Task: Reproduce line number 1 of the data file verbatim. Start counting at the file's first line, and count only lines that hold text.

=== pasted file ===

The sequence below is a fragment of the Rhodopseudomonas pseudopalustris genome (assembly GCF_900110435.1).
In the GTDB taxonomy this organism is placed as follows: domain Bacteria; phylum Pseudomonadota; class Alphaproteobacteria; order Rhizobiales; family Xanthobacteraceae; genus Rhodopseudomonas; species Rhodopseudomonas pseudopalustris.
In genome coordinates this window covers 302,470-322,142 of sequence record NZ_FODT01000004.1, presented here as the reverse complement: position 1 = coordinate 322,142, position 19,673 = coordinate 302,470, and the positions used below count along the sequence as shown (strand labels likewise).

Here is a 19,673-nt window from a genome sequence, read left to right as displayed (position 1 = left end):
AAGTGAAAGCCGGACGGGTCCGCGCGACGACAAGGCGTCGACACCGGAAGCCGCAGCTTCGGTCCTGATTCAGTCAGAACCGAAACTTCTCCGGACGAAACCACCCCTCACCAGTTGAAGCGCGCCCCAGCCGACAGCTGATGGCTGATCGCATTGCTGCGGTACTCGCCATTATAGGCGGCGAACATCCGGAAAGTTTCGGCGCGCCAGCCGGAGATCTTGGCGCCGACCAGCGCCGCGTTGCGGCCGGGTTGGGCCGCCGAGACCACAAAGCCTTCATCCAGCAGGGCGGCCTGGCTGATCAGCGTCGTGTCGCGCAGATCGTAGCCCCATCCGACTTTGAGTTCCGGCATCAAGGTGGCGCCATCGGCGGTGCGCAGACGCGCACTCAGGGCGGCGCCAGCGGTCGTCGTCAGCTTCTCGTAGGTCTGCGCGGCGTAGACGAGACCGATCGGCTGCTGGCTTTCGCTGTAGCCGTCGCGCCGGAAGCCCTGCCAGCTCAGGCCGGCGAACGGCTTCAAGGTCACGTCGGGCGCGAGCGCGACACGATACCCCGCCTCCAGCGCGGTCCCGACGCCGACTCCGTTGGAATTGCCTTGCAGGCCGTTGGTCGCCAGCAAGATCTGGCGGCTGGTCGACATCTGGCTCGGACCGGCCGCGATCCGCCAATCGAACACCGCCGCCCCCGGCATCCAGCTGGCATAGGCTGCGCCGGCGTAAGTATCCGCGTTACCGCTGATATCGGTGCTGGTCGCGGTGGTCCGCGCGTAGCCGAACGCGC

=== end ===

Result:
The sequence below is a fragment of the Rhodopseudomonas pseudopalustris genome (assembly GCF_900110435.1).